II. Boris Kahanowitz slept for only an hour and then awoke, fuming. He had made that idiotic, drunken oath in front of that pack of poltroons, those Yiddish and Hebrew poets who unlike Boris Kahanowitz had never fired a shot either in anger or otherwise, and certainly never dug a ditch, worked on a assembly line, or plowed a field despite their high flown rhetoric about the Working Class.
He knew what would greet him out in the streets, the cafes and taverns: “Hey Boris, have you found your man yet?” “Boris, have you brought back Reb Schulevitz by his ear locks? Plucked him wet and steaming from the mikveh?” Boris had made himself a laughing stock just because one poet asked if a line of his verse was inspired by Schulevitz. And how could it not be, when Boris Kahanowitz had spent some seven years under the great poet’s tutelage?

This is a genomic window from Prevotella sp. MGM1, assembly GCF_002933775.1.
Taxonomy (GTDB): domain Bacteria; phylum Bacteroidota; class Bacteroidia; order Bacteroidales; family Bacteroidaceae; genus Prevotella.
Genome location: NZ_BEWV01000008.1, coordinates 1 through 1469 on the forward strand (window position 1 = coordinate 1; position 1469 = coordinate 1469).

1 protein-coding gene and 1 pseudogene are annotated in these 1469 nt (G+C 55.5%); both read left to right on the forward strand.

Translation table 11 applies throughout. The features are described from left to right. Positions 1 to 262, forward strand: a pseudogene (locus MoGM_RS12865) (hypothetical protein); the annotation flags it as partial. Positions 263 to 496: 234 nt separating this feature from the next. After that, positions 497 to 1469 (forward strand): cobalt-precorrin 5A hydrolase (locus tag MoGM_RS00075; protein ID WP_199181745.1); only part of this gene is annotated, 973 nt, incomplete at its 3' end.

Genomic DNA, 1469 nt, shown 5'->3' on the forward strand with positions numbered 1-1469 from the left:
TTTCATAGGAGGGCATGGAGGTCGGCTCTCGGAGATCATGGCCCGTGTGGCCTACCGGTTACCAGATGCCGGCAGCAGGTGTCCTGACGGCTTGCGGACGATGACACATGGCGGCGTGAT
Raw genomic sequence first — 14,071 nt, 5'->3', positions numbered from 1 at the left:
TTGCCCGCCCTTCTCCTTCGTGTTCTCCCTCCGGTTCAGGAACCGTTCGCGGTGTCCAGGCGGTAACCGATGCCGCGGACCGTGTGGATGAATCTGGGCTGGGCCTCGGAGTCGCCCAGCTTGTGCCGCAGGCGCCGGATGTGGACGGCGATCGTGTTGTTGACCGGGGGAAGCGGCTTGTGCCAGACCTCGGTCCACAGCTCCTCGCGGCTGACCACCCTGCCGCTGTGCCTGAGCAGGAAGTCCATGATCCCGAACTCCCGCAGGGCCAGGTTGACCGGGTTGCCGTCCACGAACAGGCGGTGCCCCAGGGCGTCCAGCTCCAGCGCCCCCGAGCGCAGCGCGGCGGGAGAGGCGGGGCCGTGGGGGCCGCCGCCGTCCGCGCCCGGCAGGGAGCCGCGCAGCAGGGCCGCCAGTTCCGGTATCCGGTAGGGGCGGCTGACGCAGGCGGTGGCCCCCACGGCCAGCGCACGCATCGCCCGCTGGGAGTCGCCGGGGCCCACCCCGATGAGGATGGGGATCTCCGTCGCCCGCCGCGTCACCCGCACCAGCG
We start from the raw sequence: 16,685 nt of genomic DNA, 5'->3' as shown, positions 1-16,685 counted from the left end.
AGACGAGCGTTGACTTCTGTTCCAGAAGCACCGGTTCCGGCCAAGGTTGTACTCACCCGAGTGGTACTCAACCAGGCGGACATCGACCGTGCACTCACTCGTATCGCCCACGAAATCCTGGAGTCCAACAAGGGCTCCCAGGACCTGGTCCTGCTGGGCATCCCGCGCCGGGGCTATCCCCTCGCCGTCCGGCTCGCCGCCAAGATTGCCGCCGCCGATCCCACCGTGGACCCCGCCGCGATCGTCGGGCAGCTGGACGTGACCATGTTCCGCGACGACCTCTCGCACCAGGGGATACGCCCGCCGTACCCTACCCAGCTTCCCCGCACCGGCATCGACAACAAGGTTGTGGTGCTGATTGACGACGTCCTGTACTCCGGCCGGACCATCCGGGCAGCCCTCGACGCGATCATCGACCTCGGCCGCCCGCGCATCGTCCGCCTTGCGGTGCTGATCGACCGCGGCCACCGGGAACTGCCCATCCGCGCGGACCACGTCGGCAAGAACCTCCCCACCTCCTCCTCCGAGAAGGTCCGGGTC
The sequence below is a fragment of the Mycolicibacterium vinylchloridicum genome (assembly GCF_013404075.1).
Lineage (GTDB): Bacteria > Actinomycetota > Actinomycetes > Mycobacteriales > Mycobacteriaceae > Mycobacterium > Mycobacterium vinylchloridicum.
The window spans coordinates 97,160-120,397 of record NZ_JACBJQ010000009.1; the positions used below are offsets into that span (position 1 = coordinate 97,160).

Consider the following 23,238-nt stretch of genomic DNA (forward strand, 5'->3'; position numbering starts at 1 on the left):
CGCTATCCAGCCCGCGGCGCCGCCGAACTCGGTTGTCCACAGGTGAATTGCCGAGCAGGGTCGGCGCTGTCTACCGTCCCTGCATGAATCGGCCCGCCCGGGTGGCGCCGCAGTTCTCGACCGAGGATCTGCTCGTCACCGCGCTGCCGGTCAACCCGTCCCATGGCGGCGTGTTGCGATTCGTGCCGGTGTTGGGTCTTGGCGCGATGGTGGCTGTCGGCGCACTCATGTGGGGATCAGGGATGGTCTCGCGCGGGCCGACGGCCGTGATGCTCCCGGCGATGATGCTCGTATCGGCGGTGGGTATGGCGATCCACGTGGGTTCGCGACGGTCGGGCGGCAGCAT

For the past ten years, the Hebrew poet and Yiddish journalist and essayist Yasha Schulevitz had become the material of abiding legend. He had been a success in the modest circles of Hebrew poetry, and a rage in the wider arch of Yiddish letters, and then one day he disappeared. The act of non-being had done more for his writing career than the state of being, which was ironic to the hilt since Yasha no longer wrote so much as a yud.
Versions of his life’s tale circulated in variants. They had paths of divergence, but they all involved great travail, privation, love gained and then lost, fortunes won and later squandered. Jewish Warsaw was a large but concentrated village. Yiddish newspapers were read while still wet from the press, and contained all manner of salacious material. A current of gossip like a live wire snaked through the ranks of Jews in this city, and that energy fed all manner of legends and tall tales with rich fodder. With a little luck, either good or bad, a man or woman could become a myth. And Yasha’s biography was primed for such deification.